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Best nonstick skillet for wok-like cooking?

wwwango Jul 9, 2009 04:11 PM

Are there any recommendations for a large nonstick skillet that is a good conducter of heat for quick cooking...ala "stir fry". I am competing in a cooking contest and will be using an electric stove top. Is there a difference in choosing skillets when considering the type of heat source. (My stove at home is gas!)

  1. p
    phantomdoc Jul 10, 2009 06:02 AM

    Use a well seasoned heavy cast iron pan. Anything else will suffer from too drastic temperature drop when you add food to the pan. The wok is used with super high heat source that you cant get any other way. You need thermal mass, and lots of it. A heavy cast iron will be able to maintain high temp. You will outclass everyone else with this method.
    My electric stove does not recommend cast iron, but it is for the glass top not to get scratched and not the pan itself. I use cast iron anyway, i just do not move it around too much.

    1. s
      sueatmo Jul 9, 2009 05:26 PM

      Cary is basically correct. However I do have a non-stick wok which works quite well on high heat. It is a German pan, brand Hartmann. It is big with a glass lid. I use if for stir fry and I really heat it up. I pour a little oil around the circumfrance before it gets too hot. I don't heat it as hot as I used to my old carbon steel wok, though. I don't use spray on non-stick stuff either. I don't think heating a Teflon type pan really hot is safe.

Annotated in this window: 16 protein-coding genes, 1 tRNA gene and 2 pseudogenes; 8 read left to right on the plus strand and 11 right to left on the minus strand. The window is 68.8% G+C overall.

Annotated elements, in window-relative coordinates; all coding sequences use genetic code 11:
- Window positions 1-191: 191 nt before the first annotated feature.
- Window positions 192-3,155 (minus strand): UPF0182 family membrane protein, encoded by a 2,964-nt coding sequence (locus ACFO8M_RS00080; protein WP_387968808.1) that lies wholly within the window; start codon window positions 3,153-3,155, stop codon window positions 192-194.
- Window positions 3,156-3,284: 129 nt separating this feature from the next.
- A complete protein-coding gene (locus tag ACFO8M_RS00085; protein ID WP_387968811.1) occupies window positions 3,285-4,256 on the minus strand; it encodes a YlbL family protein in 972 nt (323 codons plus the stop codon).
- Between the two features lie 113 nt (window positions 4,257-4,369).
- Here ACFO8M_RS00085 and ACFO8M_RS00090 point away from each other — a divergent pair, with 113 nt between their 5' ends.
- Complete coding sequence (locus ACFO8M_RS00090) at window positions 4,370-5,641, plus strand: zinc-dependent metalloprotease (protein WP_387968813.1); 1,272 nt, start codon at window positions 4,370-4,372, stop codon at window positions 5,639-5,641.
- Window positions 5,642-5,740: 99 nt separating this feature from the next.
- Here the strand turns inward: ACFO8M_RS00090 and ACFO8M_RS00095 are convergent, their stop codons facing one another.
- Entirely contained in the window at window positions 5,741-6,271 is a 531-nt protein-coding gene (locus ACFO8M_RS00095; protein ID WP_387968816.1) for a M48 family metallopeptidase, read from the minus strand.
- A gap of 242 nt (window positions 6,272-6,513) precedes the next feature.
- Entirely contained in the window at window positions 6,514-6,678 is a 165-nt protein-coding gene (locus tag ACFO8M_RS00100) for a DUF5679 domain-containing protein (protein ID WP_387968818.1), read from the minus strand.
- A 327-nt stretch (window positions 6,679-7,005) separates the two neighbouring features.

3 Replies
      1. re: sueatmo
        wwwango Jul 9, 2009 07:25 PM

        Are there any rules for choosing nonstick pans that are to be used on an electric stovetop as compared to a gas stovetop? Again, I need a nonstick pan for quickly stir-frying strips of beef...I don't want to end up with"steamed" beef! Thanks for you advice...

        1. re: wwwango
          Cary Jul 9, 2009 10:25 PM

          If you choose to use nonstick for gas or for electric, the best tip is to let the pan preheat on low-medium heat for literally 5-10 minutes. The thicker the aluminum of the pan (or the base), the longer you need to preheat.

          Really, for your purpose, there is no gas-better or electric-better pan.

          Steamed beef usually results from wet meat (pat it dry before hand) and too low overall surface heat.

          1. re: Cary
            wwwango Jul 10, 2009 05:51 AM

            Thanks. I also pat meat dry and "fry" in 2 or more batches. Any recommendatons for a nonstick brand that is good at conducting even heat (one that maintains that heat throughout cooking process...about 10 min)?

      2. c
        Cary Jul 9, 2009 05:07 PM

        Traditionally, common stir fry techniques can use short-lasting but high (to very high) cooking temps which is the antagonist to non-stick surfaces.

        So if you don't care about what happens to your pan, any cheap, thin (a thick aluminum wok/pan will just take a long time to heat up to the right temperatures), non-stick saute pan or evasee would be fine.

        1. tanuki soup Jul 9, 2009 04:49 PM

          How about a nicely seasoned carbon steel evasee or frying pan? I believe most woks are carbon steel.

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